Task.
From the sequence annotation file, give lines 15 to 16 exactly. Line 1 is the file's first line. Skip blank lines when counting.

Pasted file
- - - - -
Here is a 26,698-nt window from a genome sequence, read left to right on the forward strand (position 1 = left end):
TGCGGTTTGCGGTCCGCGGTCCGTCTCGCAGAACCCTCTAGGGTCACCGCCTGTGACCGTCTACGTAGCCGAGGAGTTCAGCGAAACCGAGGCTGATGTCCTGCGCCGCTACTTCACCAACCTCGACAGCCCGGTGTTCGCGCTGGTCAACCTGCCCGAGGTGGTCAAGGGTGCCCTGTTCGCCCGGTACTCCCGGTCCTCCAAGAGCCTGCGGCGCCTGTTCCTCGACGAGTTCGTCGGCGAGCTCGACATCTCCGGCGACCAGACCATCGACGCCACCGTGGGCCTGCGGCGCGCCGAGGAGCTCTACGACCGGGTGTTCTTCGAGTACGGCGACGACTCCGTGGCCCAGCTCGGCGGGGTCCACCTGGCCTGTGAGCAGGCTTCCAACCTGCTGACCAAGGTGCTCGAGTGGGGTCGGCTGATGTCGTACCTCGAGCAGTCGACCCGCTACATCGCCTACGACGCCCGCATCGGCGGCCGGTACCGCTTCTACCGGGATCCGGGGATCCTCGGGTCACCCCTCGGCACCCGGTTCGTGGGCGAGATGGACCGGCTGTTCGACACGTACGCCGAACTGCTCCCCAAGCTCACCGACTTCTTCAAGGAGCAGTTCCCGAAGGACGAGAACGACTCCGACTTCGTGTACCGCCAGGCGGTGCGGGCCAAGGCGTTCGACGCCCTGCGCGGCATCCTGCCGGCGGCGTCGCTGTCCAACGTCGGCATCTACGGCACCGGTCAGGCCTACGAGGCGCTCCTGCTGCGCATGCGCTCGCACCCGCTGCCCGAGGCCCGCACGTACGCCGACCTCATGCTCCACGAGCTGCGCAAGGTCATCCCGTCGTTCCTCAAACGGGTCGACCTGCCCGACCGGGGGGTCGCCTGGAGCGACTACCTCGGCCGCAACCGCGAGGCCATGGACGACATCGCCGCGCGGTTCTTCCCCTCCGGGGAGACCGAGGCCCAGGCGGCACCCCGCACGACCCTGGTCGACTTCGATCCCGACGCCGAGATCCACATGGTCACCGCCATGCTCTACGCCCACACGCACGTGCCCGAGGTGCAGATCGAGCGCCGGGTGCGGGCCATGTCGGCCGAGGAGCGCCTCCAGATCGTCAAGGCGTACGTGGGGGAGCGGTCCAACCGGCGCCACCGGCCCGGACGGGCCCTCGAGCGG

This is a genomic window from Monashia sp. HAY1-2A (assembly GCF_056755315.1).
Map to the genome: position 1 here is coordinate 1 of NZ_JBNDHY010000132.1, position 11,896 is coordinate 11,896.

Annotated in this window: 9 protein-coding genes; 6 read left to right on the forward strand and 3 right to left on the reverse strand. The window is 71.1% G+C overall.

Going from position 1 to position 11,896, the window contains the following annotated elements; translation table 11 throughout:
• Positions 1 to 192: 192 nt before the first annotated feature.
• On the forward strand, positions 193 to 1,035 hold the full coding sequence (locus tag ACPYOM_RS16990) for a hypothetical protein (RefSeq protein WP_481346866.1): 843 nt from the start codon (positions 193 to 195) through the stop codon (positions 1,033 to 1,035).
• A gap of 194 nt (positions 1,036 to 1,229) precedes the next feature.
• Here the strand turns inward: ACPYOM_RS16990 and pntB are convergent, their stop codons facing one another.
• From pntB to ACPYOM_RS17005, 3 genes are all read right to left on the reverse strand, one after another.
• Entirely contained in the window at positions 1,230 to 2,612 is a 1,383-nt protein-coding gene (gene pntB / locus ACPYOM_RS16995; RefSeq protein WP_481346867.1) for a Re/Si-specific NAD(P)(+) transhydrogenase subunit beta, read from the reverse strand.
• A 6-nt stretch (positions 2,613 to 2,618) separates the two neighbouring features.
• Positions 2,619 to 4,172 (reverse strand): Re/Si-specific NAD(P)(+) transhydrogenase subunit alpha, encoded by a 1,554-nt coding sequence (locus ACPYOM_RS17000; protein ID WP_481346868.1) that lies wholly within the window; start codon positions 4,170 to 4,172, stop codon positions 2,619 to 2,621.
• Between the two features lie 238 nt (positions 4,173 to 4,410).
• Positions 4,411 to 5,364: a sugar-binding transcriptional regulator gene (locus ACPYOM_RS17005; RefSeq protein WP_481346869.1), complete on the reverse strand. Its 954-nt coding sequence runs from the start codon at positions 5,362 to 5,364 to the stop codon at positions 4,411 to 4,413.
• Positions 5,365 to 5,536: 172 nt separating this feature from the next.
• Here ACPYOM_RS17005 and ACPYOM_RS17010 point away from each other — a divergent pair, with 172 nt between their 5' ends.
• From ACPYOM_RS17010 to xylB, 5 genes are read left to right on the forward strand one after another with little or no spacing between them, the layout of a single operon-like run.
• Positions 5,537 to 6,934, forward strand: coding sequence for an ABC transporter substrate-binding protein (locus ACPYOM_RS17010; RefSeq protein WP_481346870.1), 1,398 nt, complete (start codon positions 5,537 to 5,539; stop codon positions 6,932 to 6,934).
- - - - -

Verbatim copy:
• Between the two features lie 238 nt (positions 4,173 to 4,410).
• Positions 4,411 to 5,364: a sugar-binding transcriptional regulator gene (locus ACPYOM_RS17005; RefSeq protein WP_481346869.1), complete on the reverse strand. Its 954-nt coding sequence runs from the start codon at positions 5,362 to 5,364 to the stop codon at positions 4,411 to 4,413.